and the All School Art Show provided activities that
gave them the chance to show their art with people
in the community.
Art Club raised over 351,000 at the Arts Festival,
which went toward scholarships for the end of the
year and entering the Young Arts contest in Okla-
Tiffany Walker said, '4Art Club is absolutely the
best. I feel that we get special privileges. When Mr.
Dalton enters our art work in contests, we go along
to see other people's work from all over the statef'
56 AIASA !Art Club
Members of AIASA are: FRONT ROW: Mr. David Ma-
son, Eddie Cumas, Brad Wiles, Mike Warner, Steve Owen.
SECOND ROW: Bobby Charles, Scott Newman, Dexter
Hervey, Chuck Phillips, Jerry Abbott.
Art students have an advantage over the other students during
door decorations contest at Christmas time. Bill Cobb and Brad
Lacy put their artistic abilities to use.
Magazines provide all kinds of pictures for art students to
draw. Tiffany Walker uses colored pencils lo recreate a
designer fashion picture.
Members of Art Club are: FRONT ROW: ,lim Scales,
Tonya Coodhue, Jennifer McConahay, Tonya Miller, Rob-
ert Rogers. SECOND ROW: Mr. Doug Dalton, Raymond
Smiley, Manuel Moreno, Lynette Sterner, Ben Lee.
AIASA students spent weeks preparing for the Art Festival by
creating wood crafts for one of their fund raisers, Dexter Hervey
sells Chung Yeuh Pai one of their creations.
Prince, a favorite rock star among stu-
dents, comes to life through Charles
At the Arts Festival, students of all
organizations raise money for their
club. Brad Wiles and Mr. David Mason
work to raise money for the state con-
ference in Oklahoma City.
AIASAfArt Club 57
DECA Students decorated a
float for the Altus Christmas To raise funds for their trip to state contest, ICE Students sold
parade. They stand ready for ceramic candlebolders. ,IuAnna Garcia and Markie Hirbardson
the march down Nlain Street. admire the bulldogs.
Members of ICE are FRONT ROW: Ada Cade, ,loAnna Garcia, Melissa Case, Tammy Higgins,
Jovonia l"illii.ger. Shanyn Richardson. Markie Richardson. SECOND ROW: Julie Gonzales,
Debbie Howell, Crystal Gibbs, Angela Plew, Tina Manglona. Gcrri Rankin, Tracy Gamble. THIRD
ROW: Manuel Moreno. Kris Briscoe. Steven Sanchez, Steve-n Harris, Robert Killcbrew.
.sf Q. r
" " Entering the Business World
Major parts of the Interdisciplinary Cooperative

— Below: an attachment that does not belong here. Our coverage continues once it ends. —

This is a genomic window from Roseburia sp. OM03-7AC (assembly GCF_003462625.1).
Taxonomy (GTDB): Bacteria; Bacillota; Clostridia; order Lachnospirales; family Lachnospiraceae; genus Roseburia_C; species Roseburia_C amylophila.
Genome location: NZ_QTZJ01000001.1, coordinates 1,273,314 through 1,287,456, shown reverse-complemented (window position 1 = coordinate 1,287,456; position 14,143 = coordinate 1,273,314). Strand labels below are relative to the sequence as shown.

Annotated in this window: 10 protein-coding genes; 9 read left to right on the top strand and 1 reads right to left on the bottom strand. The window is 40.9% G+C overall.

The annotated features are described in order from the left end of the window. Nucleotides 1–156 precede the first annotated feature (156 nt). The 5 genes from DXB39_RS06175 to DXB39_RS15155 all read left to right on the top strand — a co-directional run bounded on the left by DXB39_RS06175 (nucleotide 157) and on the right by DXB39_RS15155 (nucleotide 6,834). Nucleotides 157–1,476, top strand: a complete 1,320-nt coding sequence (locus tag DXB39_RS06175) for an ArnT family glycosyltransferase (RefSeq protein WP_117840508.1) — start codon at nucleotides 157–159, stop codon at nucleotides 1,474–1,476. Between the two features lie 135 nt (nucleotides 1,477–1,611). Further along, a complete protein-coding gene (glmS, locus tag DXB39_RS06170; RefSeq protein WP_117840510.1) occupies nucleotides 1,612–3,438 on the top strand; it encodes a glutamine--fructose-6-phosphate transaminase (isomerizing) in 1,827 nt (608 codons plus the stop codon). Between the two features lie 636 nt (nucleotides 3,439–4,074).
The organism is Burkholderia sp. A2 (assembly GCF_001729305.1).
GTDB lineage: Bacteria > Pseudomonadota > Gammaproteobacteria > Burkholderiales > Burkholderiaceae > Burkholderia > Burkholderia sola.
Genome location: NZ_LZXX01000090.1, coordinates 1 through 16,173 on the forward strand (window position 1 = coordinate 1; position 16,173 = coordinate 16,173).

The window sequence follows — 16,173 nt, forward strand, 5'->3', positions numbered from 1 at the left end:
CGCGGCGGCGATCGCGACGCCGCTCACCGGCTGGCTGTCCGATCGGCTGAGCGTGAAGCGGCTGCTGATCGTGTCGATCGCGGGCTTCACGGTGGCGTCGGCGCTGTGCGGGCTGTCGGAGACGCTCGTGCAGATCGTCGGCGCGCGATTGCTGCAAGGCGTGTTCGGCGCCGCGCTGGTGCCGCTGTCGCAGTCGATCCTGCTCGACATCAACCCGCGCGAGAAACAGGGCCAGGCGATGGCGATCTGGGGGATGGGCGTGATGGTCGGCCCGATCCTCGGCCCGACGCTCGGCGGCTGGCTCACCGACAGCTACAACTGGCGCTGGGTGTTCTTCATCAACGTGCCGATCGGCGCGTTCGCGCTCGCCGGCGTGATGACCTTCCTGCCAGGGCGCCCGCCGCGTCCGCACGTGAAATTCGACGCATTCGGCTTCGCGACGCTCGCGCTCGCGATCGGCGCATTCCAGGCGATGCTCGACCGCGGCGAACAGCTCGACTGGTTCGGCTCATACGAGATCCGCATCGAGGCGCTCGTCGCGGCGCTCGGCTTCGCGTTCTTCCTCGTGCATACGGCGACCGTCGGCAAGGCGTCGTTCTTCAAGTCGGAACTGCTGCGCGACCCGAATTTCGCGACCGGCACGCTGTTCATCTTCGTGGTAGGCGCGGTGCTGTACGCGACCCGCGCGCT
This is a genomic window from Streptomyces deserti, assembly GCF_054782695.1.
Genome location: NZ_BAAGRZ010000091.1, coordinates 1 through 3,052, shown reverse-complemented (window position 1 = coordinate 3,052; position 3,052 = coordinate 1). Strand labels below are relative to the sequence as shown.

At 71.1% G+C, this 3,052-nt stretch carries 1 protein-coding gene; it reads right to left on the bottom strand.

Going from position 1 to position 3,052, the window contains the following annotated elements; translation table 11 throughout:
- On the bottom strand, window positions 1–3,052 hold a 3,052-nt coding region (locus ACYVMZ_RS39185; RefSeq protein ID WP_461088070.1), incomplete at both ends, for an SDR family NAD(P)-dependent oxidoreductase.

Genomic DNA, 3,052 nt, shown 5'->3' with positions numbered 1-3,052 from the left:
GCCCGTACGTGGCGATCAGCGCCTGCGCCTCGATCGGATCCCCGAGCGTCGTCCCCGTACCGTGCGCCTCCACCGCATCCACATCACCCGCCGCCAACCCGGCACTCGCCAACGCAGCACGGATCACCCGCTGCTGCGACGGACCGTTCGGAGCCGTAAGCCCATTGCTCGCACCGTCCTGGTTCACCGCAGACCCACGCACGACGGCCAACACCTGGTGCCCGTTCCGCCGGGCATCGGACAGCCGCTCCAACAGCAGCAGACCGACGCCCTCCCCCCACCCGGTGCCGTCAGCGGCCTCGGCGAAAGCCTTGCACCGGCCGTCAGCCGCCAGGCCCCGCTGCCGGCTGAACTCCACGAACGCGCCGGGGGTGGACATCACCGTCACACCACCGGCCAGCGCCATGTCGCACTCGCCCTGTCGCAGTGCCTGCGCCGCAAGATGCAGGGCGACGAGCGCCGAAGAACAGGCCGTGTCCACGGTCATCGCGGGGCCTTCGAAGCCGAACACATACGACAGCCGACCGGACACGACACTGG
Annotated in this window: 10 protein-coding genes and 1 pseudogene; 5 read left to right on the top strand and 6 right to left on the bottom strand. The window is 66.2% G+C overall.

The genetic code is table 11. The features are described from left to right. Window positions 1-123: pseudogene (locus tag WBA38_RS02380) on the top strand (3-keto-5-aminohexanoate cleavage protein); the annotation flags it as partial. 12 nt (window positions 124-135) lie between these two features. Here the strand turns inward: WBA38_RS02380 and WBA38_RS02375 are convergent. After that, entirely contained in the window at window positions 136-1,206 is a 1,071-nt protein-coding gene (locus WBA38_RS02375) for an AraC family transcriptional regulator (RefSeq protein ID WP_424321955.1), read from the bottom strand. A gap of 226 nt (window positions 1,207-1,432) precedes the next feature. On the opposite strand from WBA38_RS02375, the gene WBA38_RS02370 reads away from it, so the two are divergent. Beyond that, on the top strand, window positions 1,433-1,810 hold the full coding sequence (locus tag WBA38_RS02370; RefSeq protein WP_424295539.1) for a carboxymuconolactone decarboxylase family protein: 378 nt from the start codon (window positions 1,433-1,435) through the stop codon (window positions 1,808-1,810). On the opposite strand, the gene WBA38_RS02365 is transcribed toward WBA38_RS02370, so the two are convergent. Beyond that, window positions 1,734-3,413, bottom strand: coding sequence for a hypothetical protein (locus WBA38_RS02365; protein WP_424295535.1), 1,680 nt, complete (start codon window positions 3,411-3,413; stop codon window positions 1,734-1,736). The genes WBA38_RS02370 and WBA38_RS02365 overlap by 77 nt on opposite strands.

Education and Distributive Educational Clubs of
America are learning how to relate to other people
and how to compete in the business world.
The ICE and DECA Clubs of America students
discovered how to balance checkbooks, how to do
their income taxes, and how to act on an interview.
Part of the credit from the course is having a job
and students are graded by their bosses every six
weeks. The employers till out a grade sheet on how
well the students perform on the job, their attitude,
and their dependability. The advisers visit with the
employers on a regular basis to evaluate each
,Ioelle Ray liked learning how to make money.
She said, "That,s the purpose of the program and
why I enrolledf' Angie Revilla liked the money
part, too. She said, HI like being a student aid on
base. I'll have the job full-time this summer so I
expect to have a lot of spending moneyf,
Students also received on-the-job experience.
Debora Howell works at Braumls. "I'm learning
how to cooperate with people. It's really funf' she
said. Tracy Gamble worked at Golden Corral and
said she "loved it. Ilm understanding more about
working for my own money instead of taking it
from my parentsf, ,Iill Winkler worked for her
family at Winkler Auto Supply. Hltls a real ex-
perience for me. I'm learning how to handle money
and lim also learning to understand peoplefl Tara
Lehr said, HDECA has taught me a lot. Now I'm
not afraid to be on my own. I'll at least know
everything about income taxes and getting a jobf'
The classroom experience also helped students
learn about career choices. Guests speakers lec-
tured in the classes on careers, how to handle ajob
interview and how to fill out resumes. Students also
participated in mock interviews. Misti Moore found
learning what to do on an interview helped her not
to be nervous when the actual event came. She
said, MI knew what to do and I did itf' Steven Lay
agreed. He said, uI'm really shy and this class has
taught me to open up.', Lynette Sterner said, "I
appreciated the opportunity because if it werenlt
for this class, I don't think I would have gotten my
job at Wal-Martf, Billy Hanson summed it up
when he said, QICE and DECA are great classes. I
learned how to get a good look at jobs and how to
make a steady foundation for a career choicef'
Members of DECA are FRONT ROW: Lisa Oxendine,
Andrea Ornelas, Kim Wiles, Shelley Sharp. ,loelle Ray. Trina
Bryant, April Cotner, Angela Brown, Cindy Taff, I.isa
Bonalewicz, Traci Roberson, SECOND ROW: Angie Rogers,
Dena Eiler, ,Iill Story, Jill Winkler, Sliellie Whorton, Denise
Smith, Sonja Gcnsman, Cari Stapp, Michelle McLaughlin, Amy
Landers. Dawn Hembree, Michelle Ervin. THIRD ROW:
Keith Iluckaby. Robbie Ortiz, Brad Downs. Charles Genson,
Eneth Hancock, Steve York, Tara Lehr, Lynnelle Sterner,
jimmy Hawkins. Heath Daniels, Bret Camp.
By waving to the parade spectators, ICE students show their
spirit. Esther Villarrial. Tina Manglona, Misti Moore. Tammy
Higgins. VICA sweetheart Y Melissa Case. Mr. VICA - Kris
Briscoe, and Tracy Gamble smile and sing Christmas carols.
Classes Who Work With Others
Working with people well is a quality many
admire. Students in Home Economics Related
Occupations and Health Occupation Students of
America work well with people. HERO students
worked with children, and HOSA students dealt
Maria Peacock of HERO said. uChildren are
so unpredictable. They are really fun to work